Bank of Canada Holds Overnight Rate Steady Amid Uncertainty

The Bank of Canada held the target overnight rate at steady at 1.75% for the seventh consecutive decision date but will monitor closely the impact of the US-China trade war on economic activity around the world and in Canada. The second-quarter growth--posted at 3.7%--exceeded the Bank's forecast in the July Monetary Policy Report (MPR), but the Bank expects the economy to slow from that pace in the second half of the year.

Q2 was boosted by stronger energy production and robust export growth, both recovering from a weak Q1 performance. But evidence suggests that export growth slowed in July and could weaken further as the global economy slows. Canada bears the brunt of Chinese trade restrictions on Canadian agricultural imports. Housing activity also boosted the expansion in the second quarter as resales and housing starts picked up. Falling longer-term interest rates have driven down mortgage rates. The Bank asserted that "this could add to already-high household debt levels, although mortgage underwriting rules should help to contain the buildup of vulnerabilities."

Wages picked up further last quarter, boosting labour income, yet consumption spending was unexpectedly soft. Canadian consumer confidence recorded its most significant monthly drop this year in August amid growing concerns about the global economic outlook. The setback reflects waning optimism about Canada’s economy and effectively reverses the pick-up in sentiment earlier this summer.

The deterioration in confidence coincides with the escalation of the U.S.-China trade war. Many Canadians increasingly worried they’ll soon feel a bigger impact. Consumers aren't the only ones feeling the uncertainty as business investment weakened sharply in the second quarter. Trade tensions have hit farmers and manufacturers hardest. The U.S. implemented additional tariffs on China September 1 and have slated more on December 15. These include duties on clothing and electronics, will pinch US consumers where it hurts, in the pocketbooks. These moves will sideswipe Canada.

Despite all of this gloom, the central bank held off from signalling explicitly any immediate need to cut interest rates. While growth has been stronger than expected, inflation has remained on target.

“In sum, Canada's economy is operating close to potential and inflation is on target. However, escalating trade conflicts and related uncertainty are taking a toll on the global and Canadian economies,” the central bank said in its statement. “In this context, the current degree of monetary policy stimulus remains appropriate.”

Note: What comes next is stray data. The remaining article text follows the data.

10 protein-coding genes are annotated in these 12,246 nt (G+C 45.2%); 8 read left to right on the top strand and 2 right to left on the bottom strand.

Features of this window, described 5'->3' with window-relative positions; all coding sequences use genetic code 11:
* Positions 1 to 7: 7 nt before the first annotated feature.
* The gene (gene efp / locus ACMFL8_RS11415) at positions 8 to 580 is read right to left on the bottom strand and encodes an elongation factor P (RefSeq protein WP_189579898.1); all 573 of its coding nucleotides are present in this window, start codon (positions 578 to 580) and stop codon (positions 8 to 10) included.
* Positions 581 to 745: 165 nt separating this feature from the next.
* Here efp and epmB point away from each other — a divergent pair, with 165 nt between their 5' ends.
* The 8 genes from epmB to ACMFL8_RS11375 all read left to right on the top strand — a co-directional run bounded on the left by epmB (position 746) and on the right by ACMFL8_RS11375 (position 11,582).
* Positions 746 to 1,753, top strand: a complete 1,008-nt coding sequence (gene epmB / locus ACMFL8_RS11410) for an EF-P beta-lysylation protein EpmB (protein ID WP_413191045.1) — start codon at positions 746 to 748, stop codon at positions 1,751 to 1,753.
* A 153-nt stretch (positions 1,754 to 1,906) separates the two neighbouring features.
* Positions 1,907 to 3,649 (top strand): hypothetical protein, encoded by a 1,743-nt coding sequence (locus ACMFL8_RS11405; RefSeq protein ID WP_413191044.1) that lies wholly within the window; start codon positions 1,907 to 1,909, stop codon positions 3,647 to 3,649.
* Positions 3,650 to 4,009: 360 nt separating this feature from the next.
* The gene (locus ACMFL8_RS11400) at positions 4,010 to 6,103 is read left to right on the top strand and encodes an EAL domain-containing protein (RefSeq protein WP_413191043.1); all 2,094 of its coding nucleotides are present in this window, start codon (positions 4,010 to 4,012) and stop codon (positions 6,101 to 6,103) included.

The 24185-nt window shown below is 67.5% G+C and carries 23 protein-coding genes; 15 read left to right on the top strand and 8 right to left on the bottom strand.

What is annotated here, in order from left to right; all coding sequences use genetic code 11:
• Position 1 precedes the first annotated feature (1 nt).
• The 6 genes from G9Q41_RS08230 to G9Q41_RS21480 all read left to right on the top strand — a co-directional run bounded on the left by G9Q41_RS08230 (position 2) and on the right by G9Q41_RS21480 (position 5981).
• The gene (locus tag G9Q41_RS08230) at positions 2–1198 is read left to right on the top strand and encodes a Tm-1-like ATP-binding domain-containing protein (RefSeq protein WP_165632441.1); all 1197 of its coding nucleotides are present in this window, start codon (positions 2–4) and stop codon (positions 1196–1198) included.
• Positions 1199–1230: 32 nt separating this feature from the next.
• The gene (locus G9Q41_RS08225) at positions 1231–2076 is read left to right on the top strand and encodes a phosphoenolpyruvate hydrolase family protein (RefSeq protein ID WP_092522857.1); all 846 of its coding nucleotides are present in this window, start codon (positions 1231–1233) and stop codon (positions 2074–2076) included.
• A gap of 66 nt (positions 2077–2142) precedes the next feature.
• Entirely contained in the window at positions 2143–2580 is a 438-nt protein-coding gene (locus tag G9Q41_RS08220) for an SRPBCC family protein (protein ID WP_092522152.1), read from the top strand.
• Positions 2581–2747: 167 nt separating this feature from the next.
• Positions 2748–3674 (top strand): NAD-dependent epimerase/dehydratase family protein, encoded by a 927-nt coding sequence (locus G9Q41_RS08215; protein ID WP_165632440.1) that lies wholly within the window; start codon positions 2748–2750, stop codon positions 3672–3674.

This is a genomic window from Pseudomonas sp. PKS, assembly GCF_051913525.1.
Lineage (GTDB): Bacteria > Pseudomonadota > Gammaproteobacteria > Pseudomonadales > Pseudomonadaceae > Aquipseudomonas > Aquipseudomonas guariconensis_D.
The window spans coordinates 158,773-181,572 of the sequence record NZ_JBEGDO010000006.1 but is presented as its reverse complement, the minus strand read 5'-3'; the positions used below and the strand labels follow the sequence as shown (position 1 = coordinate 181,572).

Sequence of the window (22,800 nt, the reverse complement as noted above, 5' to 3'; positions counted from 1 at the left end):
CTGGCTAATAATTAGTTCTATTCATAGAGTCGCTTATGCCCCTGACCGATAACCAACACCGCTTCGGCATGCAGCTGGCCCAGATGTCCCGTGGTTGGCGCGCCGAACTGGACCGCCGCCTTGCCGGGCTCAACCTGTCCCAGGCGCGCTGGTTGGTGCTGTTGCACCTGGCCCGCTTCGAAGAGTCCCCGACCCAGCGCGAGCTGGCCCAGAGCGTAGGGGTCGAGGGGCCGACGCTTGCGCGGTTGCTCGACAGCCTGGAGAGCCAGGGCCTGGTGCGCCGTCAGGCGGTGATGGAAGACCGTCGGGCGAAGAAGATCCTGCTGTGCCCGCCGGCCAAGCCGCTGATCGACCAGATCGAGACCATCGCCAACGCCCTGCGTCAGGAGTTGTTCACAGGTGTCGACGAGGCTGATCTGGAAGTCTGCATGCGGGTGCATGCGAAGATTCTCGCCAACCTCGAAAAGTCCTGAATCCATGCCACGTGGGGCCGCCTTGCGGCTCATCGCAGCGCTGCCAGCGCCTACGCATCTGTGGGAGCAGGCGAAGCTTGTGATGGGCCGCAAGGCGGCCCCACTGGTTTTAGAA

Market Interest Rates Are Tumbling

The Bank prefers to wait for more concrete evidence that the economy is in need of additional stimulus. Despite this, market interest rates have fallen to record lows in Canada and elsewhere and the yield curve is inverted. Government of Canada 5-year yields have slid from 1.85% to 1.15% this year, an incredible 38% decline. Ten-year returns are down from 1.92% to 1.13% (lower than the 5-year yield), and the 30-year bond yield has plunged from 2.13% to 1.40%.

Short-term interest rates are higher than longer-term yields. The overnight rate, controlled by the Bank of Canada, is 1.75%--well above all of these long-term yields. The 3-month bill rate is at 1.62%, almost 50 basis points higher than the 5-year yield.

The posted mortgage rate is the qualifying rate for mortgage borrowers. It has barely moved this year, down only 15 basis points to 5.19%. Its stickiness at elevated levels has prevented many borrowers from taking advantage of today's low contract mortgage rates.

Mortgage Rates Have Fallen Even More Than Bond Yields

According to Rate Spy, the best high-ratio 5-year fixed mortgage rate is at 2.25%, down 94 basis points from the 3.24% rate posted at the beginning of the year. Conventional high-ratio 5-year fixed mortgage rates are down 95 bps and refinance 5-year fixed rates have fallen 118 bps. Much of this phenomenon might be lenders playing catch-up as they were slow to cut fixed rates when interest rates began to fall at the end of last year.